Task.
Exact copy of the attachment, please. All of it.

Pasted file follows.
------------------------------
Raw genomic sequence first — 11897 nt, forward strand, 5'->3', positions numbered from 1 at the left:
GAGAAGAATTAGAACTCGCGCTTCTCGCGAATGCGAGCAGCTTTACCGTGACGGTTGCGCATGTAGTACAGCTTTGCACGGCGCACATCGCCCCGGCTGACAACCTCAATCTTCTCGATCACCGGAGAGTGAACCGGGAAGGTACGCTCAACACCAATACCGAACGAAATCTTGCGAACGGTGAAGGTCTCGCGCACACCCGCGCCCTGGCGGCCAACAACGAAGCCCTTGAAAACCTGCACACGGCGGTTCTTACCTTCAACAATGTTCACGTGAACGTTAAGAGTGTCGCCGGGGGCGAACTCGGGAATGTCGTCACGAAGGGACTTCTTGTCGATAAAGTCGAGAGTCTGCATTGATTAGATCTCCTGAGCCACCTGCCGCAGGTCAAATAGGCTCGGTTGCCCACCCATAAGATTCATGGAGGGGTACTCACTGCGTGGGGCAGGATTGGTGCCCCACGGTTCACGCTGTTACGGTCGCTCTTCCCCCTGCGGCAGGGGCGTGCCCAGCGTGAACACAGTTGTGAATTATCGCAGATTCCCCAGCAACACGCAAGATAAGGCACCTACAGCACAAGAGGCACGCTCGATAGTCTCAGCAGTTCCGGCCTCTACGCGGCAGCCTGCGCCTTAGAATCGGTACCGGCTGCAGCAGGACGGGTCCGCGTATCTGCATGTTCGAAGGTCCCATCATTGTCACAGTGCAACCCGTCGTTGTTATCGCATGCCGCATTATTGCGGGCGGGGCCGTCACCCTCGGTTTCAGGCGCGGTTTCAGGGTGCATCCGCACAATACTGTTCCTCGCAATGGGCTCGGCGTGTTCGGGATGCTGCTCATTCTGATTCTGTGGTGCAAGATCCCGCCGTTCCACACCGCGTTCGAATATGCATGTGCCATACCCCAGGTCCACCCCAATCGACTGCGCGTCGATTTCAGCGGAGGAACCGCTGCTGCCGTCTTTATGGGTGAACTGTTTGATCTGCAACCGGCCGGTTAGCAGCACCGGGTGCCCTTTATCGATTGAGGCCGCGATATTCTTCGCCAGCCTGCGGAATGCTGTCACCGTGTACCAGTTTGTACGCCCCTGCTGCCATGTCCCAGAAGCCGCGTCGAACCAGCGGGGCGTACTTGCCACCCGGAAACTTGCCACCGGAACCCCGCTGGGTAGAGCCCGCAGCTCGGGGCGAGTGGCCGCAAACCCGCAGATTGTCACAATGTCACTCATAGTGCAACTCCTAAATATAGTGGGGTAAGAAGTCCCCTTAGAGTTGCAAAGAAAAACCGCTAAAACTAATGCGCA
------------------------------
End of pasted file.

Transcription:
Raw genomic sequence first — 11897 nt, forward strand, 5'->3', positions numbered from 1 at the left:
GAGAAGAATTAGAACTCGCGCTTCTCGCGAATGCGAGCAGCTTTACCGTGACGGTTGCGCATGTAGTACAGCTTTGCACGGCGCACATCGCCCCGGCTGACAACCTCAATCTTCTCGATCACCGGAGAGTGAACCGGGAAGGTACGCTCAACACCAATACCGAACGAAATCTTGCGAACGGTGAAGGTCTCGCGCACACCCGCGCCCTGGCGGCCAACAACGAAGCCCTTGAAAACCTGCACACGGCGGTTCTTACCTTCAACAATGTTCACGTGAACGTTAAGAGTGTCGCCGGGGGCGAACTCGGGAATGTCGTCACGAAGGGACTTCTTGTCGATAAAGTCGAGAGTCTGCATTGATTAGATCTCCTGAGCCACCTGCCGCAGGTCAAATAGGCTCGGTTGCCCACCCATAAGATTCATGGAGGGGTACTCACTGCGTGGGGCAGGATTGGTGCCCCACGGTTCACGCTGTTACGGTCGCTCTTCCCCCTGCGGCAGGGGCGTGCCCAGCGTGAACACAGTTGTGAATTATCGCAGATTCCCCAGCAACACGCAAGATAAGGCACCTACAGCACAAGAGGCACGCTCGATAGTCTCAGCAGTTCCGGCCTCTACGCGGCAGCCTGCGCCTTAGAATCGGTACCGGCTGCAGCAGGACGGGTCCGCGTATCTGCATGTTCGAAGGTCCCATCATTGTCACAGTGCAACCCGTCGTTGTTATCGCATGCCGCATTATTGCGGGCGGGGCCGTCACCCTCGGTTTCAGGCGCGGTTTCAGGGTGCATCCGCACAATACTGTTCCTCGCAATGGGCTCGGCGTGTTCGGGATGCTGCTCATTCTGATTCTGTGGTGCAAGATCCCGCCGTTCCACACCGCGTTCGAATATGCATGTGCCATACCCCAGGTCCACCCCAATCGACTGCGCGTCGATTTCAGCGGAGGAACCGCTGCTGCCGTCTTTATGGGTGAACTGTTTGATCTGCAACCGGCCGGTTAGCAGCACCGGGTGCCCTTTATCGATTGAGGCCGCGATATTCTTCGCCAGCCTGCGGAATGCTGTCACCGTGTACCAGTTTGTACGCCCCTGCTGCCATGTCCCAGAAGCCGCGTCGAACCAGCGGGGCGTACTTGCCACCCGGAAACTTGCCACCGGAACCCCGCTGGGTAGAGCCCGCAGCTCGGGGCGAGTGGCCGCAAACCCGCAGATTGTCACAATGTCACTCATAGTGCAACTCCTAAATATAGTGGGGTAAGAAGTCCCCTTAGAGTTGCAAAGAAAAACCGCTAAAACTAATGCGCA